Freedom-loving Americans suffered a major defeat today, and they face another blow to liberty next week. In Kelo vs. New London, the Supreme Court voted that local governments can seize private property for private uses, so long as it serves the “public benefit.” The ruling legitimizes the already common practice of coercively redistributing private propery to maximize tax revenues. (Which are ultimately the only standard of the “public good” local governments recognize.)
According to the majority ruling of Justice John Paul, “economic development” qualifies as “public use.” Is there anything that qualifies as “private use?” Clearly not, since even the private production and consumption of marijuana can be regulated under the commerce clause, according to the June 6 ruling of Gonzales vs. Raich.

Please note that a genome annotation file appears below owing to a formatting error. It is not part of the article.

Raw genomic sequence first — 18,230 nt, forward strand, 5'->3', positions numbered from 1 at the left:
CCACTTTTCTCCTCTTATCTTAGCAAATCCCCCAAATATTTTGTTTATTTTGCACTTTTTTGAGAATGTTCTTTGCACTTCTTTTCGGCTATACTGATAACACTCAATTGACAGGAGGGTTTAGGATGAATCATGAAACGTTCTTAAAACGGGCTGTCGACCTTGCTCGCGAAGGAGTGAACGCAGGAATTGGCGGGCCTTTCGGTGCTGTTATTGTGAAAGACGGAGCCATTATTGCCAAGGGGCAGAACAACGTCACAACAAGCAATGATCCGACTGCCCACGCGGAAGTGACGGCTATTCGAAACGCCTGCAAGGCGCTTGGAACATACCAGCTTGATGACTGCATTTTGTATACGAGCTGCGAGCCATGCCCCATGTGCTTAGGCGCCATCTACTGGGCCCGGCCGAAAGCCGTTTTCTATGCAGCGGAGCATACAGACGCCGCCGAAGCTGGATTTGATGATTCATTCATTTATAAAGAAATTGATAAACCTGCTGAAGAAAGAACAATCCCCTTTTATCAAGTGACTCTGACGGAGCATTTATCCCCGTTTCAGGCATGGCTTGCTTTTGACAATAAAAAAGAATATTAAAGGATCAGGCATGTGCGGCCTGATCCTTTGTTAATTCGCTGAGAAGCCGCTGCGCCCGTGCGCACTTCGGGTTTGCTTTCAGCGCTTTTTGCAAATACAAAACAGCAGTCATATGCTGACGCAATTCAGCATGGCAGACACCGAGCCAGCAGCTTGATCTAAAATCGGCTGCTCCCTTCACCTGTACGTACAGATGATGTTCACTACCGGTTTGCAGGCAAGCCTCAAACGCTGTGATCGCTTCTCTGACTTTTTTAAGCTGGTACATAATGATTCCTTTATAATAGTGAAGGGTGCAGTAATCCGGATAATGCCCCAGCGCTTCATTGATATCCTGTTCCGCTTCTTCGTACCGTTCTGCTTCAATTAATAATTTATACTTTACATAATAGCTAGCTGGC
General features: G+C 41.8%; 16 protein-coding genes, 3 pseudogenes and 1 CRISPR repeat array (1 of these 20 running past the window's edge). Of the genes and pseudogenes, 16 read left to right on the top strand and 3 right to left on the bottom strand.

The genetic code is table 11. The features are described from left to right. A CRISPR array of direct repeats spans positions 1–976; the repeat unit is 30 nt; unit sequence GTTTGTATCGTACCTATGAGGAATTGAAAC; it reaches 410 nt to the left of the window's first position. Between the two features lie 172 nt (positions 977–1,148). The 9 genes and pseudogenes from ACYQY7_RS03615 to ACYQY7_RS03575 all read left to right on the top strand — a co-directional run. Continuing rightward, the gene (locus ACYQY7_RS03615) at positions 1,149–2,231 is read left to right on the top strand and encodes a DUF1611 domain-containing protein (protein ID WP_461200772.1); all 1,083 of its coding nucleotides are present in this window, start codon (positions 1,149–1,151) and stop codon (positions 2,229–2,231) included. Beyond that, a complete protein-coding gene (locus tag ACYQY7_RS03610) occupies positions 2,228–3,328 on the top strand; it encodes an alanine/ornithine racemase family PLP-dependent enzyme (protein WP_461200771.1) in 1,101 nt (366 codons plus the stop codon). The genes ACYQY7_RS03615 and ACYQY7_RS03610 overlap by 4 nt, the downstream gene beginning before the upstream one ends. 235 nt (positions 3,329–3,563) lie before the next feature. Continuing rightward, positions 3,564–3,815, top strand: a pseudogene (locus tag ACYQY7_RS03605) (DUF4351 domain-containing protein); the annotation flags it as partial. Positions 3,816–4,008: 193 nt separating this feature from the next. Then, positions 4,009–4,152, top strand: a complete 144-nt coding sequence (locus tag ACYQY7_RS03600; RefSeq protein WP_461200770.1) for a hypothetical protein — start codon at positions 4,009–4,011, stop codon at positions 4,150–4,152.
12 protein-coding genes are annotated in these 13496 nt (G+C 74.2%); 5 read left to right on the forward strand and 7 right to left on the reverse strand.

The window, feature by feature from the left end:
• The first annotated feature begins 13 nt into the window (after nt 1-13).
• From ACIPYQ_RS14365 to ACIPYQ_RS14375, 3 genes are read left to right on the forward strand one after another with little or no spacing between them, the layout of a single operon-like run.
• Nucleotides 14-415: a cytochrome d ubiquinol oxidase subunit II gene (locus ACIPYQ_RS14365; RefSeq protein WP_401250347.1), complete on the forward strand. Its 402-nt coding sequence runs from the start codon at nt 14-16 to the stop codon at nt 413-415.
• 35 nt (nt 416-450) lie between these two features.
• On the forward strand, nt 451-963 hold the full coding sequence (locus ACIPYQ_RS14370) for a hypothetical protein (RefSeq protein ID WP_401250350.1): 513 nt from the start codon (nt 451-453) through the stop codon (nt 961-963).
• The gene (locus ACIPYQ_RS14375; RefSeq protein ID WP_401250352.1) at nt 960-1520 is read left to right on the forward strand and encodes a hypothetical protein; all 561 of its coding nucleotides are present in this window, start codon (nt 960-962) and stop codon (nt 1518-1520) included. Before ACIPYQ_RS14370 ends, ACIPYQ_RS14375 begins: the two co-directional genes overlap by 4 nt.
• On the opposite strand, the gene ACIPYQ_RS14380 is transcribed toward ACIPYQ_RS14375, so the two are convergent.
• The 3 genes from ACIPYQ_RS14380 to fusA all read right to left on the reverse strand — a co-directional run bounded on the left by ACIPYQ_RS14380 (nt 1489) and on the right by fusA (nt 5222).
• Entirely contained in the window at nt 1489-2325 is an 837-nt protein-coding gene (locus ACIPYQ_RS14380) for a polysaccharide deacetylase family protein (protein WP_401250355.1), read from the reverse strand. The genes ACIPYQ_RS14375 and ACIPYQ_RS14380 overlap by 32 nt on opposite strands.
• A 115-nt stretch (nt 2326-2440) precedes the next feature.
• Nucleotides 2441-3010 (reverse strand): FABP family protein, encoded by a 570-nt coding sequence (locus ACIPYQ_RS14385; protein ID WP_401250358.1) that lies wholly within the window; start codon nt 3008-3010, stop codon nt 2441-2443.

After repudiating property rights, our politicians voted for censorship today, when the House passed a constitutional amendment to ban flag burning. The vote is scarier than ever because it stands a good chance of passing the Senate next week, opening the way for ratification by the states. The consequences of the ban are much more serious than a ban on the single incident of flag burning recorded last year. Senator Orrin Hatch thinks that “acts of flag desecration are offensive conduct [that] we ought to ban in the interest of protecting the greatest symbol of our country.”
Senator Hatch is a fundamentalist Mormon. What “offensive conduct” will he vote to ban next?
(Not that it will do any good, but complaining to my congressmen made me feel a bit better.)
(Crossposted to the Egosphere)